The Great Escape: Credit where credit’s Druse

Souad Halabi offers classic Druse hospitality with a luxury twist at her Estate Village tzimmer in Dalyat el-Carmel.

February 7, 2013 13:29
4 minute read.
Druse village

The Great Escape: Credit where credit’s Druse . (photo credit: Albert Adut)


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This past weekend my girlfriend and I decided we wanted to experience something romantic. Something that was slightly off the beaten path. We also wanted it to be something with an exquisite view, and that offered something outside of our cultural norm. Thus, we found ourselves on the road to Dalyat el-Carmel, a Druse village on the Carmel Mountain, which is a short drive from Haifa.

The scenery didn't disappoint. With roads winding through luscious green hills dotted with grazing sheep and goats, with forests as tall and dense as any found in Europe or the US, and with vistas that take one's breath away, the drive from Tel Aviv was anything but boring. Rather, it was serene and it instantly made me feel as if we had entered some gorgeous painting.

Our plan was to arrive that evening at a tzimmer, (a one room cabin that can be rented just like a hotel room) owned by Souad Halabi, an enchanting Druse woman with kind features and sparkling eyes. We would spend the night there, have breakfast the next morning, and then explore the Druse village in the afternoon at our leisure.

By the time we arrived in the village, the sun had just about gone all the way down, it had begun to rain, and we were unsure of our way. We made a phone call and Souad's son, Amir, who happens to be a doctor, went out of his way to come and fetch us from a gas station. He led us through a maze of winding streets filled with homes sporting huge arches, long, sweeping staircases, and open balconies on every side.

Eventually we turned into the drive of his mother's tzimmer, which is known as the “Estate Village” in the rose neighborhood. An absolutely lovely home rose up on the left. After parking, Amir greeted us in person and took us up a flight of stone stairs and past an immense courtyard dominated by a fountain. Behind the fountain lies Souad Halabi's Estate Village Tzimmers. There are three main rooms. Each is designed for a romantic couple and each is decadently furnished with expensive chairs, a very comfortable bed, and an island style wooden table top along one wall. On the latter, there were high quality chocolates, a 2006 bottle of cabernet sauvignon from the Golan Heights along with wine glasses, and Turkish coffee. Each room also offers an exquisite shower and a very generous jacuzzi bathtub.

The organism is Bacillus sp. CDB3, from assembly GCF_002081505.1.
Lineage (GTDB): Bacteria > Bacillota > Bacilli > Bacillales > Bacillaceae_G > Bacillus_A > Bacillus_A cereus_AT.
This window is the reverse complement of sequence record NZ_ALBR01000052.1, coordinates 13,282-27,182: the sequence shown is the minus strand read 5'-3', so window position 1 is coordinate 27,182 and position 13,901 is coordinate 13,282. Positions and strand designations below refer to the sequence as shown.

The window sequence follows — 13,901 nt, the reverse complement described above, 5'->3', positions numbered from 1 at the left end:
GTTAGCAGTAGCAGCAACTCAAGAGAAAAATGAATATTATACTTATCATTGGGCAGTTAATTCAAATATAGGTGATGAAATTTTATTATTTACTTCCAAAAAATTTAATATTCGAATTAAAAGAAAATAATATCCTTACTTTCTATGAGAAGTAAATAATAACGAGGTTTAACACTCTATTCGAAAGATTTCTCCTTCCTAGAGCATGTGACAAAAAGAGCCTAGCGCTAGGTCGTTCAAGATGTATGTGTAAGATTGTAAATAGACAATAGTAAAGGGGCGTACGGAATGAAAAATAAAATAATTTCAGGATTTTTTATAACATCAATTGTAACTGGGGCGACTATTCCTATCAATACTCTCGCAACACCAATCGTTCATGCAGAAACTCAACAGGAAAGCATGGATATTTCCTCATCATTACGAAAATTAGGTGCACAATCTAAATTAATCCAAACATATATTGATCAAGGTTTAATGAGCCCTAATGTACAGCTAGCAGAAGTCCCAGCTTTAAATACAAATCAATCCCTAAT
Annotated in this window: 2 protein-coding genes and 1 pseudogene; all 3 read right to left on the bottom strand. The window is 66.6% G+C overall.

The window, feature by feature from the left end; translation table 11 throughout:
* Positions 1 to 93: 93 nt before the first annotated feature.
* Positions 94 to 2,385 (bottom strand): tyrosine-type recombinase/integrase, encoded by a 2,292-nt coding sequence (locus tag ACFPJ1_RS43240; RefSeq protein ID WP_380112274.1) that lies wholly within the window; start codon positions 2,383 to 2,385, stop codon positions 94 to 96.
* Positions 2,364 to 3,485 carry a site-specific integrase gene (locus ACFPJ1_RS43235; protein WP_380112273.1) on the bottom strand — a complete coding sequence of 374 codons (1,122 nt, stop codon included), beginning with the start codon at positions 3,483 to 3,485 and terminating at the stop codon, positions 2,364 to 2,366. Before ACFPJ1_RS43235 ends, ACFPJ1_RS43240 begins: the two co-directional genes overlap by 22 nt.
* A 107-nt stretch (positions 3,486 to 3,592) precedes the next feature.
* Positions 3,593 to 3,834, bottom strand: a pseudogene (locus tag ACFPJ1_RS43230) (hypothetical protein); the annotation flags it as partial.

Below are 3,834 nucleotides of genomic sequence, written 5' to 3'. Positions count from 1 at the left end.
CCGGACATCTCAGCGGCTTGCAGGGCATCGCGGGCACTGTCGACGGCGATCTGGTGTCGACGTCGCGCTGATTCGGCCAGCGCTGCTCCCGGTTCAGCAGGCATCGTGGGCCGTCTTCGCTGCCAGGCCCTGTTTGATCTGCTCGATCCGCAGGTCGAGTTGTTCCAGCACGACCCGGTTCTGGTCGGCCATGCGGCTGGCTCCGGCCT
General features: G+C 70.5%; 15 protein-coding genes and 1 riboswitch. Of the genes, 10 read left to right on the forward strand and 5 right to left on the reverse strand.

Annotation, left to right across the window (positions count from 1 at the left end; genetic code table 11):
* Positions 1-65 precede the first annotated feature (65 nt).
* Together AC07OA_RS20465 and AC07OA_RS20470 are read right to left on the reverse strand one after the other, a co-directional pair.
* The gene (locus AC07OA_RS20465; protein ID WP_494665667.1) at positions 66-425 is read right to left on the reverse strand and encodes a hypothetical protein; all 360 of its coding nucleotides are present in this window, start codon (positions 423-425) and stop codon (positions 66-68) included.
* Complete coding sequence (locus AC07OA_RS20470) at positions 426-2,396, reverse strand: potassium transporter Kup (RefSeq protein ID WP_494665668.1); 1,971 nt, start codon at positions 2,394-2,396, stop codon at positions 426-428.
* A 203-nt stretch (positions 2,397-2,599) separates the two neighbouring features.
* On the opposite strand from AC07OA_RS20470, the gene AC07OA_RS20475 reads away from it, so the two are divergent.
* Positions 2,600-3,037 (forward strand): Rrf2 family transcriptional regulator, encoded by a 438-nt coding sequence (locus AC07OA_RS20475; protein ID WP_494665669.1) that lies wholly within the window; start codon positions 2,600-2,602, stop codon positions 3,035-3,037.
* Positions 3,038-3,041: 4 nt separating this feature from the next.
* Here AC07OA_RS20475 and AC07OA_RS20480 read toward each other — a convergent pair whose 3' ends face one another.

To say that we felt pampered is an understatement.

What can I say about the breakfast the next morning? For starters it's held inside a huge common room, decorated in the style of a lodge. Inside there is a fireplace, in which Souad quickly built a lovely fire, and there are comfortable chairs and couches situated around it. Wooden hutches and cabinets line the walls and a long table made for large family dinners is front and center when one walks in. On the table, Souad laid out a sumptuous feast, and she cooked everything herself. There were omelettes, pitas, various salads, olives, home-made jams, Druse pizzas, chai tea, and more. The food tasted wonderful and it simply never seemed to end. Even when completely full from the food, the offer for more is still on the table.

Rates for such indulgence runs at a price that we considered more than reasonable. A room during the week is NIS 650 a night and if it's on the weekend, it's NIS 750. Breakfast is always included.

From my perspective, I have been in many high class, boutique hotels and tzimmers where one can cater to the senses. The Estate Village does not disappoint in this area, but by far, it was Souad Halabi's family's hospitality and kindness that made the experience so exceptional.


After bidding the Halabi family goodbye, we began our exploration of the market in Dalyat el-Carmel proper. It's seriously a tourist paradise. It’s full of goods from all over the world, and of course, there are all kinds of indigenous, Arabic goods like tobacco water pipes, which are known locally as Nargilot. There are also Druse restaurants everywhere. For those that are partial to ethnic food in general, just as Souad's breakfast was worth eating, the Arabic food in the restaurants is to die for.

The truth is, whether one is a tourist from Europe, the US, or even if one is a native Israeli...Dalyat el-Carmel is an experience that is a must on any itinerary that includes travel in the north of Israel.

For more information about rates see

Will Blesch is a Travel Writer and Copywriter

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